For most men, the go-to of formal wear usually meant taking the safe choice of the suit jacket and tie combo that everyone is very familiar with. The colors are just as predictable: gray, blue, or the ever-so-expected black. Black stands out since it goes well for all occasions: from business meetings, to weddings, opera nights, funerals, inaugurations, and more. But what if you wanted to try something different? Enter the Filipino favorite: striking, exotic, and cultured, this is the Barong Tagalog. And before you ask anything else, yes, it comes in black.
It Was Not Always a Choice
The black Barong Tagalog is not something that most Filipino’s grandfathers would be familiar with. Indeed, the color variation is something that came about with the passing of time and evolution of tradition. Along with the introduction of the polo Barong, innovations to colors, fabric choices, and cuts help keep this traditional garment still relevant and useful in the current day.
For those wondering, while the Barong has a very long and rich history, it truly gained recognition among the Filipinos in the 1950’s thanks to its usage by then-President Ramon Magsaysay. While other previous presidents had also worn the Barong, most would prefer to use suits and they would be seen in such during most public events, but for President Magsaysay, he made the Barong famous. He does wear suits, but for most official functions, his go-to attire was the Barong.
But even during that time, the Barong was either white or beige. Over the years that passed, different colors were used to dye the traditional fabrics and allowed for amazing color variations. Most notable of all, of course, was the Barongs that came in black.
Tradition meets Style
There’s no doubting the regal elegance of a Barong Tagalog. The fabric’s semi-sheer attributes gives it that soft delicate touch, while the cut and overall silhouette provides the solidity and stature that any self-respecting man should have. It is a wonderful balance of contrasting elements that is unique to this traditional east-asian attire. The eye-catching Barong Tagalog is often seen in its more familiar colors of white and off-white (leaning towards a slight tinge of dark beige), sometimes, the colors are a little more loud and vibrant, taking on the palettes of reds, blues, greens and more. But today, our spotlight shines on a shade that only some Barong users have been acquainted with: black.
Every Shade of the Night Sky
Black is a timeless color to wear, it goes well with almost any occasion, any shape and skin tone of the user, and best of all, with a large variety of styles. It manages to be very modern and chic and yet classic, it is edgy but also respectable, when people say that black is a versatile color, they really mean it. The good news for Barong Tagalog lovers is that this is a color option available to them.
Now, given that the Barong’s real color is often a slightly transparent hue that goes over the wearer’s camisa, the black that you see will not just be a single shade. At first glance, a Barong on the shelf may seem like a normal black, but when faced towards the light, one can see that depending on the fabric and how it was painted, you can have anywhere from dark gray to absolute pitch black (some Barongs are made to not have any transparency at all as well, creating a flat color if that’s the look you are going for).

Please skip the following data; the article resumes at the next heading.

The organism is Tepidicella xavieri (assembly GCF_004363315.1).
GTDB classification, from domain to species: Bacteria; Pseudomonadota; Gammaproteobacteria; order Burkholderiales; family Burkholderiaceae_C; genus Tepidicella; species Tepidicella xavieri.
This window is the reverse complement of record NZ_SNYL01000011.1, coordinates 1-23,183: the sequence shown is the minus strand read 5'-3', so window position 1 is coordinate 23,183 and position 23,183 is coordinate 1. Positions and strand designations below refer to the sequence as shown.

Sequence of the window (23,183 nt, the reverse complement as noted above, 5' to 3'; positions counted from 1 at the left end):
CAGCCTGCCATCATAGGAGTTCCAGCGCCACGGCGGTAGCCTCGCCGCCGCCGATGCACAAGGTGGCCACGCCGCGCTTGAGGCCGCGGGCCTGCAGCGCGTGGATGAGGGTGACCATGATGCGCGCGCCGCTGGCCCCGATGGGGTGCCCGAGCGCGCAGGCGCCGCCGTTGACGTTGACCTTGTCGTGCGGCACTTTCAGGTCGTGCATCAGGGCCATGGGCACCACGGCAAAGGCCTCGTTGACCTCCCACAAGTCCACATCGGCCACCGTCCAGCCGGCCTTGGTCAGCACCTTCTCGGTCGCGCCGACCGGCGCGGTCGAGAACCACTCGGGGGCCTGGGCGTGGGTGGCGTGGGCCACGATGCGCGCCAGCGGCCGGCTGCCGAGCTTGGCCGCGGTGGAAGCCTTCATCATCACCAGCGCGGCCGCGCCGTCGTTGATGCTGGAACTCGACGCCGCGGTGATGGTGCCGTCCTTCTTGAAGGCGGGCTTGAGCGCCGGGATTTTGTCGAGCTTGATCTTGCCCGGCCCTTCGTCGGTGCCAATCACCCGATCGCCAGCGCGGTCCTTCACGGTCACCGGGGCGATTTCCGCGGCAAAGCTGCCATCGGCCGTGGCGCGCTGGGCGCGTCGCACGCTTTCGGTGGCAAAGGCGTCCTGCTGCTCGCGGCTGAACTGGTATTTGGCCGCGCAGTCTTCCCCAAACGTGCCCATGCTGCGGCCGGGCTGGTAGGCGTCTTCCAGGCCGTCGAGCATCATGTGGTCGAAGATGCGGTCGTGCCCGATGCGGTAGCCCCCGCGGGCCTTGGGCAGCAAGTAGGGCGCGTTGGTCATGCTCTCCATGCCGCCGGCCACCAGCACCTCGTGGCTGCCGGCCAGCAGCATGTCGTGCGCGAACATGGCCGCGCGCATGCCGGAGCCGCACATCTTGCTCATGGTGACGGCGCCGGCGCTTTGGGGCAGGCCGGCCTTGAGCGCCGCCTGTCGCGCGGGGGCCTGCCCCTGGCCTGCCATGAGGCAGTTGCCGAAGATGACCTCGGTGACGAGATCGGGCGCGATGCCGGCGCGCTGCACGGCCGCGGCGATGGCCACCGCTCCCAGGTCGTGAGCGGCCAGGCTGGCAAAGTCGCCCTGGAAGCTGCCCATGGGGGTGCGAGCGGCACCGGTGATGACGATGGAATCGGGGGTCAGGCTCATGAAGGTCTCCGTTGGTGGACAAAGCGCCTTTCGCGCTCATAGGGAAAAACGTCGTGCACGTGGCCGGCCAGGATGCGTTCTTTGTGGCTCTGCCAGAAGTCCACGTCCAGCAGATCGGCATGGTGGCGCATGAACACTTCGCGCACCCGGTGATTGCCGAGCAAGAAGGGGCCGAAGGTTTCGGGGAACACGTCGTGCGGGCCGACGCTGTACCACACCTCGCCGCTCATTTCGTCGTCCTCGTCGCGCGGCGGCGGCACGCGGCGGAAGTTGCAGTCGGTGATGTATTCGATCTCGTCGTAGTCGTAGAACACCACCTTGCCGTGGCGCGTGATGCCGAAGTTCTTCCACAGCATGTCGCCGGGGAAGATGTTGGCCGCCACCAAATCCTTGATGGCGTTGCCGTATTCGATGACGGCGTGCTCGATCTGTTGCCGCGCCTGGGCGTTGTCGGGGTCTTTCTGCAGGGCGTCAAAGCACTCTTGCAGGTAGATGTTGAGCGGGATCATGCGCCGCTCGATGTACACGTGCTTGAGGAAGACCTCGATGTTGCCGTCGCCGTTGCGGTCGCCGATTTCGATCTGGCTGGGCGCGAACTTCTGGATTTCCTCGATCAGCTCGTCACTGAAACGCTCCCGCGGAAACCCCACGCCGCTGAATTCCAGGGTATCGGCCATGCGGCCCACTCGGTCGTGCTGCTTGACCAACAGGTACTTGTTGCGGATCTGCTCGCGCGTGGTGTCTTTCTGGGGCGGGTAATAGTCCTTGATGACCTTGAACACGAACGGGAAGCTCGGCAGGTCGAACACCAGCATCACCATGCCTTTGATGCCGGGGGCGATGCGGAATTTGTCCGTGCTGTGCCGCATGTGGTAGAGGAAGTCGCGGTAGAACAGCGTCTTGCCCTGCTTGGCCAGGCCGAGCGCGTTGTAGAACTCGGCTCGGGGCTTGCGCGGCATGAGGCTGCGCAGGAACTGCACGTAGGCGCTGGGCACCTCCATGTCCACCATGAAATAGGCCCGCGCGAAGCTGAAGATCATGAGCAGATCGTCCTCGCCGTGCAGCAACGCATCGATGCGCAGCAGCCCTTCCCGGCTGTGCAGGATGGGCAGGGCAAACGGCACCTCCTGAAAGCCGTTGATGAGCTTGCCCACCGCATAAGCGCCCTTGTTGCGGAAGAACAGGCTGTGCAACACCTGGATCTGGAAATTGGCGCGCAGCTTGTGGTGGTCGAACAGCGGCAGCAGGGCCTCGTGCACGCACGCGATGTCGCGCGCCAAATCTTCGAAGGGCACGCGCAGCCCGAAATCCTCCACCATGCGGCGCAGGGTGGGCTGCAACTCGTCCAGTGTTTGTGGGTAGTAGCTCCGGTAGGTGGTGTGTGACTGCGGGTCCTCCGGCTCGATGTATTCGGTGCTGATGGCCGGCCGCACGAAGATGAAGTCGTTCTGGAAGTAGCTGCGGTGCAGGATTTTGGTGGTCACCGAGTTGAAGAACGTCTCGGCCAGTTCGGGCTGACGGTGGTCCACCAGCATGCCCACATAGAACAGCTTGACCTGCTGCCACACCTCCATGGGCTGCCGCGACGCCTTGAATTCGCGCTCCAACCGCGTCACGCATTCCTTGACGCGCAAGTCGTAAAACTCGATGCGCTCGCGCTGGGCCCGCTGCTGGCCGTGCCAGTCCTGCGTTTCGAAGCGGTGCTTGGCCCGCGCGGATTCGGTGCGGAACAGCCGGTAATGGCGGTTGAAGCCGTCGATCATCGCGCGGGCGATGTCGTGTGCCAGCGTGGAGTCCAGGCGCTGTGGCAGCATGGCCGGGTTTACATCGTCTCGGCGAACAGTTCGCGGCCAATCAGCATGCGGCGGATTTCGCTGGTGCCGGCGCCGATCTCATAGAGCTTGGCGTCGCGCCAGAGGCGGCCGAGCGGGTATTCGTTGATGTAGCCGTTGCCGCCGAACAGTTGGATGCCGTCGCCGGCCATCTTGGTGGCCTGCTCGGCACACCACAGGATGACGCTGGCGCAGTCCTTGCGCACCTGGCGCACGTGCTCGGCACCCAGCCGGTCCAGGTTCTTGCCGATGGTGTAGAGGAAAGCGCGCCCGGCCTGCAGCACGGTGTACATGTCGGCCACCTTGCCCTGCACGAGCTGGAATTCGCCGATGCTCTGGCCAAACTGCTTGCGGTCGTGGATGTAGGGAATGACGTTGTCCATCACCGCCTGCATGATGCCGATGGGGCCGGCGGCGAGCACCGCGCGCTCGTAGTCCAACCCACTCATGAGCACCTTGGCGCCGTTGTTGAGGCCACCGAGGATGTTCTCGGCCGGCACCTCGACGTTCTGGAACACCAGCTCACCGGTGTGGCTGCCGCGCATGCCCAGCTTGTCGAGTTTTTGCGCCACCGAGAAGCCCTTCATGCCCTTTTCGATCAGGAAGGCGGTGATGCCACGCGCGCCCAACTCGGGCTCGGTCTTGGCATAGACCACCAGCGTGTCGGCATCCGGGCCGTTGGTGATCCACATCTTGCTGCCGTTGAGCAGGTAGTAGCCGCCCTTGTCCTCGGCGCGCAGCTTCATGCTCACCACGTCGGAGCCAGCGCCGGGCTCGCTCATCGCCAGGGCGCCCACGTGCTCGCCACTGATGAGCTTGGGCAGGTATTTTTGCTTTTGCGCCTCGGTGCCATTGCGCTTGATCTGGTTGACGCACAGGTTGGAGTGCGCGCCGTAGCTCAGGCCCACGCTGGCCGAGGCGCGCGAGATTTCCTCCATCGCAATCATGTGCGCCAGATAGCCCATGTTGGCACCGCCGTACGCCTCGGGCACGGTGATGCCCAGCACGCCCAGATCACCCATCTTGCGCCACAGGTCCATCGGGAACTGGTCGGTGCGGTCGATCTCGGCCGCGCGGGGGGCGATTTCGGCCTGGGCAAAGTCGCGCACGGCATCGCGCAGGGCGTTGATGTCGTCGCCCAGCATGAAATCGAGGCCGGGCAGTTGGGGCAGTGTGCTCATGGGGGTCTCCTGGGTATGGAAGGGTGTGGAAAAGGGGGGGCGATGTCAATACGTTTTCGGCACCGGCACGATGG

It goes without saying that if you are going for a black Barong, then the camisa (that’s the traditional undershirt for those of you unfamiliar with the terminology), will also need to be black. White camisas are rarely a good combo for a black Barong (it does go nicely for ash gray variations, but we’ll be focusing on truly black Barongs for the purpose of this discussion).
Evenings and Black Formalwear
An evening formal is basically any event that requires attendees to suit up and is set at around six or seven in the evening. Depending on where you are in the world, this is right around sundown or more than an hour after. Expect the party to be lit up with artificial lights -which tend to be direct and will cast strong and defined shadows. The lighting makes the choice of darker colored wear a great match (as opposed to the way normal sunlight tends to slightly wash out colors and details).
Speaking of lighting, wearing black looks splendid when posing for photos. The Barong has a similar frame to the more common suit, but it brings its own features (like the embroidery) into play when seen up close. For those of you accompanying a date, the color and fabric combination complements dresses with a softer contrast, something that ladies would certainly appreciate. On a minor note, thanks to the various designs of embroideries on the Barong, you can actually be able to differentiate them. In contrast, suits tend to look uniform.
Thanks to the Barong’s history as traditional formalwear and cultural value, it manages to outmaneuver the suit and tux for the seat of all-around formalwear: it can go places these two cannot. Take an honest to goodness black-tie event, this usually translates into needing to rent a tux. On the other hand, a black Barong fits right in with no problem.
While the tux is considered the modern adaptation of the tailcoat (or at least, what you wear into events that used to require tailcoats), the Barong makes it a no-brainer. On the other hand, you cannot bring a tux into a formal-but-modern event, say a gallery night for a video game artist –the Barong is still a good pick. It stands out enough to trendy, but still cultured enough to be finery.